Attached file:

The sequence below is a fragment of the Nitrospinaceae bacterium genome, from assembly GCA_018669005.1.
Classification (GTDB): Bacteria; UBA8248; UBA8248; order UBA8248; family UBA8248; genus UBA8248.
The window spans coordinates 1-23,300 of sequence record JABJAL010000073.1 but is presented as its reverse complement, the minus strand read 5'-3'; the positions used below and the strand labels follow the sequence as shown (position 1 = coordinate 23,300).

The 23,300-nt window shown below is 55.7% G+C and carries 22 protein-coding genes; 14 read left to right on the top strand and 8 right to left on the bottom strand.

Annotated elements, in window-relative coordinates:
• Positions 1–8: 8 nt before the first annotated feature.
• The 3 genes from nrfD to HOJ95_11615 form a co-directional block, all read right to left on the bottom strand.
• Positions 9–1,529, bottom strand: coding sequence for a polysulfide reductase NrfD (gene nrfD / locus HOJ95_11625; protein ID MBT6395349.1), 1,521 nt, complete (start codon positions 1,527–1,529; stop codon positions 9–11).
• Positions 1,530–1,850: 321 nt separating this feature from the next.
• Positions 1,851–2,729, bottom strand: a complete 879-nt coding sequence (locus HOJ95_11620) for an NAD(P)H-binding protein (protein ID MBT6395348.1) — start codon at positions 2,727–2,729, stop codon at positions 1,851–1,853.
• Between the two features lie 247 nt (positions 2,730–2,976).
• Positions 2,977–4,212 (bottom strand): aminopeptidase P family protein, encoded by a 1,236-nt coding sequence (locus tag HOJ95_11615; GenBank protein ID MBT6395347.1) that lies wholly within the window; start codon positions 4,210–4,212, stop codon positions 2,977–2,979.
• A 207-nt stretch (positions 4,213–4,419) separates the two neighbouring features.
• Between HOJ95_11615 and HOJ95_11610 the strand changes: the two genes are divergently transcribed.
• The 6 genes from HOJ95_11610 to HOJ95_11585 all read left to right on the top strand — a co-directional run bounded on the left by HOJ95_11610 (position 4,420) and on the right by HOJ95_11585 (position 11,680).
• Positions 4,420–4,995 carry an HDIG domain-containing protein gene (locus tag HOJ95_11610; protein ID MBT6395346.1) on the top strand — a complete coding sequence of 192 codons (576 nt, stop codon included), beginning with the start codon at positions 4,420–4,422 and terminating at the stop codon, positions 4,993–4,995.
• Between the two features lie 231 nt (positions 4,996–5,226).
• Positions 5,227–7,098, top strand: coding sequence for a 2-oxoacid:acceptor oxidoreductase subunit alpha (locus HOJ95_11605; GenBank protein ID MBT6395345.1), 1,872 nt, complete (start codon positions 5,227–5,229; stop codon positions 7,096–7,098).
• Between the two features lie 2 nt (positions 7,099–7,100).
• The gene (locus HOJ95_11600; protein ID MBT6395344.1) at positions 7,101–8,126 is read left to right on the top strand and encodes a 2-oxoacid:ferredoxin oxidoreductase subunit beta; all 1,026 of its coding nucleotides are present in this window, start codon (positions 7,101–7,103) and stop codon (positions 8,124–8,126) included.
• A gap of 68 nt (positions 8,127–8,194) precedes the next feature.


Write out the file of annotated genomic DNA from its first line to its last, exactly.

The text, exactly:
The sequence below is a fragment of the Nitrospinaceae bacterium genome, from assembly GCA_018669005.1.
Classification (GTDB): Bacteria; UBA8248; UBA8248; order UBA8248; family UBA8248; genus UBA8248.
The window spans coordinates 1-23,300 of sequence record JABJAL010000073.1 but is presented as its reverse complement, the minus strand read 5'-3'; the positions used below and the strand labels follow the sequence as shown (position 1 = coordinate 23,300).

The 23,300-nt window shown below is 55.7% G+C and carries 22 protein-coding genes; 14 read left to right on the top strand and 8 right to left on the bottom strand.

Annotated elements, in window-relative coordinates:
• Positions 1–8: 8 nt before the first annotated feature.
• The 3 genes from nrfD to HOJ95_11615 form a co-directional block, all read right to left on the bottom strand.
• Positions 9–1,529, bottom strand: coding sequence for a polysulfide reductase NrfD (gene nrfD / locus HOJ95_11625; protein ID MBT6395349.1), 1,521 nt, complete (start codon positions 1,527–1,529; stop codon positions 9–11).
• Positions 1,530–1,850: 321 nt separating this feature from the next.
• Positions 1,851–2,729, bottom strand: a complete 879-nt coding sequence (locus HOJ95_11620) for an NAD(P)H-binding protein (protein ID MBT6395348.1) — start codon at positions 2,727–2,729, stop codon at positions 1,851–1,853.
• Between the two features lie 247 nt (positions 2,730–2,976).
• Positions 2,977–4,212 (bottom strand): aminopeptidase P family protein, encoded by a 1,236-nt coding sequence (locus tag HOJ95_11615; GenBank protein ID MBT6395347.1) that lies wholly within the window; start codon positions 4,210–4,212, stop codon positions 2,977–2,979.
• A 207-nt stretch (positions 4,213–4,419) separates the two neighbouring features.
• Between HOJ95_11615 and HOJ95_11610 the strand changes: the two genes are divergently transcribed.
• The 6 genes from HOJ95_11610 to HOJ95_11585 all read left to right on the top strand — a co-directional run bounded on the left by HOJ95_11610 (position 4,420) and on the right by HOJ95_11585 (position 11,680).
• Positions 4,420–4,995 carry an HDIG domain-containing protein gene (locus tag HOJ95_11610; protein ID MBT6395346.1) on the top strand — a complete coding sequence of 192 codons (576 nt, stop codon included), beginning with the start codon at positions 4,420–4,422 and terminating at the stop codon, positions 4,993–4,995.
• Between the two features lie 231 nt (positions 4,996–5,226).
• Positions 5,227–7,098, top strand: coding sequence for a 2-oxoacid:acceptor oxidoreductase subunit alpha (locus HOJ95_11605; GenBank protein ID MBT6395345.1), 1,872 nt, complete (start codon positions 5,227–5,229; stop codon positions 7,096–7,098).
• Between the two features lie 2 nt (positions 7,099–7,100).
• The gene (locus HOJ95_11600; protein ID MBT6395344.1) at positions 7,101–8,126 is read left to right on the top strand and encodes a 2-oxoacid:ferredoxin oxidoreductase subunit beta; all 1,026 of its coding nucleotides are present in this window, start codon (positions 7,101–7,103) and stop codon (positions 8,124–8,126) included.
• A gap of 68 nt (positions 8,127–8,194) precedes the next feature.